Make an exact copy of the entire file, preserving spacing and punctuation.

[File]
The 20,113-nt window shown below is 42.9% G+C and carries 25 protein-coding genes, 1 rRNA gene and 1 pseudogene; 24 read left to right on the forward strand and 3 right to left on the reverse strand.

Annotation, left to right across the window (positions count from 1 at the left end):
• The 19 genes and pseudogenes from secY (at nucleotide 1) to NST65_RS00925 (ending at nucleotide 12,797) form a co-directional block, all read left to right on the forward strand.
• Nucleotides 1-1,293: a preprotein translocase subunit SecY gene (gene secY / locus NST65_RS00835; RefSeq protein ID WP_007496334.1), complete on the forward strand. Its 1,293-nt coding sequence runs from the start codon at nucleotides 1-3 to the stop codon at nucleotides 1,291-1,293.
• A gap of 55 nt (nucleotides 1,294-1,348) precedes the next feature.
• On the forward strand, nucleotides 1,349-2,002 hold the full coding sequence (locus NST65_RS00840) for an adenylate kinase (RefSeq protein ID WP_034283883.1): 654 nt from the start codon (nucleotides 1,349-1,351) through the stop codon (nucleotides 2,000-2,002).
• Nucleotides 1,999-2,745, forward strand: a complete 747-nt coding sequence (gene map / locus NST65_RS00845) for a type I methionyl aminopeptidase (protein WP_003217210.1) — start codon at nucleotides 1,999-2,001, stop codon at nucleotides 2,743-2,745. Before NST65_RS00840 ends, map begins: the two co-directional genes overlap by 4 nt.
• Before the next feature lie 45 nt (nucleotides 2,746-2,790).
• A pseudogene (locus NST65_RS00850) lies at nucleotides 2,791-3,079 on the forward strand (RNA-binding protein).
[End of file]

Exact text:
The 20,113-nt window shown below is 42.9% G+C and carries 25 protein-coding genes, 1 rRNA gene and 1 pseudogene; 24 read left to right on the forward strand and 3 right to left on the reverse strand.

Annotation, left to right across the window (positions count from 1 at the left end):
• The 19 genes and pseudogenes from secY (at nucleotide 1) to NST65_RS00925 (ending at nucleotide 12,797) form a co-directional block, all read left to right on the forward strand.
• Nucleotides 1-1,293: a preprotein translocase subunit SecY gene (gene secY / locus NST65_RS00835; RefSeq protein ID WP_007496334.1), complete on the forward strand. Its 1,293-nt coding sequence runs from the start codon at nucleotides 1-3 to the stop codon at nucleotides 1,291-1,293.
• A gap of 55 nt (nucleotides 1,294-1,348) precedes the next feature.
• On the forward strand, nucleotides 1,349-2,002 hold the full coding sequence (locus NST65_RS00840) for an adenylate kinase (RefSeq protein ID WP_034283883.1): 654 nt from the start codon (nucleotides 1,349-1,351) through the stop codon (nucleotides 2,000-2,002).
• Nucleotides 1,999-2,745, forward strand: a complete 747-nt coding sequence (gene map / locus NST65_RS00845) for a type I methionyl aminopeptidase (protein WP_003217210.1) — start codon at nucleotides 1,999-2,001, stop codon at nucleotides 2,743-2,745. Before NST65_RS00840 ends, map begins: the two co-directional genes overlap by 4 nt.
• Before the next feature lie 45 nt (nucleotides 2,746-2,790).
• A pseudogene (locus NST65_RS00850) lies at nucleotides 2,791-3,079 on the forward strand (RNA-binding protein).